WhoSay offers celebrities the right to retain control over their images

People on Twitter can use services like TwitPic, Yfrog or Plixi to share photos with their friends and family. Celebrities have concerns with these services because they aquire ownership rights to uploaded photos and can place ads alongside them.

WhoSay LogoTom Hanks likes to use Twitter to share the occasional on set photo with his 1.8 million followers. Now there is a site where those photos can be sent that allow him and other celebrities to have a new sense of control over their presence on social media.

People on Twitter can use services like TwitPic, Yfrog or Plixi to share photos with their friends and family.  Celebrities have concerns with these services because they aquire ownership rights to uploaded photos and can place ads alongside them. Enter a new company called WhoSay that offers similar services, but ownership of uploaded images are retained by the stars themselves.

WhoSay has been up and running out of the Los Angeles office building of the Creative Artists Agency since last year. CAA represents an impressive list of famous names, including Hanks. His WhoSay site includes the words “copyright Tom Hanks” along with fine print at the bottom declaring his legal ownership of all content and a warning of “fines and imprisonment” for improper use.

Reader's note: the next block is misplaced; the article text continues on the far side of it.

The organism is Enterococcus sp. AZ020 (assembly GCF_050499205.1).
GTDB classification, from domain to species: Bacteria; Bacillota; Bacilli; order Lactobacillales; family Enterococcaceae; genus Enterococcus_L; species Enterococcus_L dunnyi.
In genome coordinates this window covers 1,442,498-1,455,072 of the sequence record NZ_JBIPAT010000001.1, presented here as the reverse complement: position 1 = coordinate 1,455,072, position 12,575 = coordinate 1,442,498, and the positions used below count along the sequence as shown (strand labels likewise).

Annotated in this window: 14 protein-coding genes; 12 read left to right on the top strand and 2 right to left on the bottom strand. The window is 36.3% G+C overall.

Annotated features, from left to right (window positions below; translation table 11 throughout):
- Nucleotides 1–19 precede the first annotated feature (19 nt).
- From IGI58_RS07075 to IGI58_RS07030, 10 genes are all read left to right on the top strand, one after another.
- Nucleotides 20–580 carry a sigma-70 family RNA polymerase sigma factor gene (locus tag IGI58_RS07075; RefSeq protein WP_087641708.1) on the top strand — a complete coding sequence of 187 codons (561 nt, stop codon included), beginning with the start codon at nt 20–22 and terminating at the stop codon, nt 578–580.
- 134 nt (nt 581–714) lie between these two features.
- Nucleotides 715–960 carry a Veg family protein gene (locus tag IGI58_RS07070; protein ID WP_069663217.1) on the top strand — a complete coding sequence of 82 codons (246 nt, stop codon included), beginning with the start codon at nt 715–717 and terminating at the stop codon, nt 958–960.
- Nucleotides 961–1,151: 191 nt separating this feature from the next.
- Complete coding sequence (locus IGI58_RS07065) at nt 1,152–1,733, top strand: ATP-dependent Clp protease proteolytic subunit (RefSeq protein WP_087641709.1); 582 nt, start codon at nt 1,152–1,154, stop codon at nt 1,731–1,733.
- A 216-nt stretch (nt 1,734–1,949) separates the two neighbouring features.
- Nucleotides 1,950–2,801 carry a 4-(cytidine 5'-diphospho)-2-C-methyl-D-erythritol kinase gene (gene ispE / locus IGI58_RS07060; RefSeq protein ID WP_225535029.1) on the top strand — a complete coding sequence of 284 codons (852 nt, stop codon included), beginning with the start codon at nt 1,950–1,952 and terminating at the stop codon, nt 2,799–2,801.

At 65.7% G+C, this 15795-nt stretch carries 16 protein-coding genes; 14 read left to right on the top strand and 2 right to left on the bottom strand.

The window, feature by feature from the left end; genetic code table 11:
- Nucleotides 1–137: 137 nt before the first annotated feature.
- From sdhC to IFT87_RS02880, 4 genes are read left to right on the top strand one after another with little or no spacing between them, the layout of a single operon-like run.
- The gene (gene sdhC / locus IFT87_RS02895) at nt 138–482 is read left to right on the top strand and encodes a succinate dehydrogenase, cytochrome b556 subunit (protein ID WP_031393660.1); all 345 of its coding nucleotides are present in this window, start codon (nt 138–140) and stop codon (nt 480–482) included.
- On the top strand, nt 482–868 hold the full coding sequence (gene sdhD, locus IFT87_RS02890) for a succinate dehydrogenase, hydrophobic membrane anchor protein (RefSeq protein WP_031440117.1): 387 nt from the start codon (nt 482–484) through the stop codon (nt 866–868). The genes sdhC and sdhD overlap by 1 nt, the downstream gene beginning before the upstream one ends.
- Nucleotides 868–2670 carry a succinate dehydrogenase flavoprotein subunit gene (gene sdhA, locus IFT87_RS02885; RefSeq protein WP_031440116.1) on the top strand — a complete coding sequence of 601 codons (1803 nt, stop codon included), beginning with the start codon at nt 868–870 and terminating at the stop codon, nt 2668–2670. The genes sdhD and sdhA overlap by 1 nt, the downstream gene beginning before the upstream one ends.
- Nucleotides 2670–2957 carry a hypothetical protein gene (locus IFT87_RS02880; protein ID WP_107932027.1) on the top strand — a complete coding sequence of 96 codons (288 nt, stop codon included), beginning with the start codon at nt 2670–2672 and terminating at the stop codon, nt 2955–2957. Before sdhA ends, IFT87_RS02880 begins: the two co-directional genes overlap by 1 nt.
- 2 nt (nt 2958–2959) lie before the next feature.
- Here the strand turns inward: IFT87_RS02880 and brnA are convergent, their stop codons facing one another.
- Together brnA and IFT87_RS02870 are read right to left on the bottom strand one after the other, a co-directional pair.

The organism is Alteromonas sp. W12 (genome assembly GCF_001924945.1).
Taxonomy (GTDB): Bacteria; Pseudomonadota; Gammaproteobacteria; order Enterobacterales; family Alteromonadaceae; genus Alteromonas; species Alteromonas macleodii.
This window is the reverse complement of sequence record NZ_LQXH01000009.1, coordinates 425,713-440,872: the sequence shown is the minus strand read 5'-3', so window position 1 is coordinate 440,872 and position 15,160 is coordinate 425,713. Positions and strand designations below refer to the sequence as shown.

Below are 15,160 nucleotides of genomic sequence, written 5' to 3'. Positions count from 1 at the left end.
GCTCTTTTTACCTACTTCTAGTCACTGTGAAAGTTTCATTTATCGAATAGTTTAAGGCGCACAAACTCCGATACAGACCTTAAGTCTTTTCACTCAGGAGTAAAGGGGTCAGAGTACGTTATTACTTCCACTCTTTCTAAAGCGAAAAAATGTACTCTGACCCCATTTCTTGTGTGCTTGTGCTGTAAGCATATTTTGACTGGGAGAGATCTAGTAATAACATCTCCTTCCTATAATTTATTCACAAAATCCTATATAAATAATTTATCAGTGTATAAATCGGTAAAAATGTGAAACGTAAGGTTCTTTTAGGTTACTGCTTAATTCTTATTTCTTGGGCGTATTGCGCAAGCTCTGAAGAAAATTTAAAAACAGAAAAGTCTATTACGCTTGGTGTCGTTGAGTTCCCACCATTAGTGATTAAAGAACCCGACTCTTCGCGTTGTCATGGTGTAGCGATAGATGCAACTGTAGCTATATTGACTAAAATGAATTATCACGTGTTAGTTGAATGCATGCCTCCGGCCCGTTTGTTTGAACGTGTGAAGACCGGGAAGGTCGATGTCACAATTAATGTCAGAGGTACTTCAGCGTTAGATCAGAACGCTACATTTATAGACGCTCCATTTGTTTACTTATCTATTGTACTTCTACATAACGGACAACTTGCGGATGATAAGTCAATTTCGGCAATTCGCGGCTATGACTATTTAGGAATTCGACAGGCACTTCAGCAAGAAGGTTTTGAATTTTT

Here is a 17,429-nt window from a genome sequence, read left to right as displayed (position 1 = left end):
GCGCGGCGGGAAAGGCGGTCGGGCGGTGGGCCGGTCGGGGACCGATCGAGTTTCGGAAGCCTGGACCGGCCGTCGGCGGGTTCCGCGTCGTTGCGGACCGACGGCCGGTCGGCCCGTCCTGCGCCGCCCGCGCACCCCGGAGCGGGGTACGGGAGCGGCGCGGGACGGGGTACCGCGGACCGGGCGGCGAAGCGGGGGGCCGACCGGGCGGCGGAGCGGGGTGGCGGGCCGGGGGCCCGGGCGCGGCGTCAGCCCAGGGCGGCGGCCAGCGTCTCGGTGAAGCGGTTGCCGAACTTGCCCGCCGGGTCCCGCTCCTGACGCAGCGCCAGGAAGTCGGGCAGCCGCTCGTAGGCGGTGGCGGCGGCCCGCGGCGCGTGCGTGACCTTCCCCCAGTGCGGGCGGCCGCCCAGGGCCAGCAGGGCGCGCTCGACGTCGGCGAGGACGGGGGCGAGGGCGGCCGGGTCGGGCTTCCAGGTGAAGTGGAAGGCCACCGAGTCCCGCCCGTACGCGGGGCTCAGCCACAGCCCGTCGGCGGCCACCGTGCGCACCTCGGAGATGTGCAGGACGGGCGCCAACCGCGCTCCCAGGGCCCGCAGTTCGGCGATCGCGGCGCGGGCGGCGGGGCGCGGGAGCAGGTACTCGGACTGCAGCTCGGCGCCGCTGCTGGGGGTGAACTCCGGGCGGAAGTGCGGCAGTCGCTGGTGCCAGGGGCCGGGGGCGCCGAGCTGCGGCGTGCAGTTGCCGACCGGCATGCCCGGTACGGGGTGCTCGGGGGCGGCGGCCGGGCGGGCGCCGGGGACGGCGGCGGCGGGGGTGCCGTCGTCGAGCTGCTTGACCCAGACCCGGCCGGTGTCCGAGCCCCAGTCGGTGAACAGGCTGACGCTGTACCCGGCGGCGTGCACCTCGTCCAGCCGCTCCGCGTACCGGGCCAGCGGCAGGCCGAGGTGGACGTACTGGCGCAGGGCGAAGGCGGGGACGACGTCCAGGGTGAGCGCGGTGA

There are 15 people on staff at WhoSay in offices in New York, London and Los Angeles.  Creative Artists and Amazon.com are among investors in the company.
Kevin Spacey, Jim Carrey, John Cusack, Bill Maher, Johnny Knoxville, Chelsea Handler, Eva Longoria, Spike Lee, Enrique Iglesias and Katie Couric are a few of the names on WhoSay’s invitation only client list. The staff oversees celebrities photo and video hosting, ensures automated copyright branding and a private mobile app which loops in publicists and allows the celebrities’ Facebook and Twitter updates to be easily controlled .

WhoSay aims to change how celebrities behave online, by offering an outlet to manage and protect them, yet still the company will benefit off the stars activity on the social networks.

“We work with people who are constantly being utilized by third parties for the wrong reasons,” said a WhoSay representative. The company was created “to give celebrities and other influential people a set of tools to allow them to manage and control their presence in the digital world.”

WhoSay aims to protect stars from a repeat of a recent incident with services like Plixi, who brokered a deal to sell uploaded celebrity photos through a British news organization. “Celebrity traffic to our site represents 10 to 15 percent of all of our traffic,” said Sean Callahan, one founder of Plixi.com. “They help keep the service going and make it a profitable venture.”

Plixi quickly reversed the deal after being contacted directly by a very unhappy (unidentified by Plixi) celebrity.

via nytimes.com

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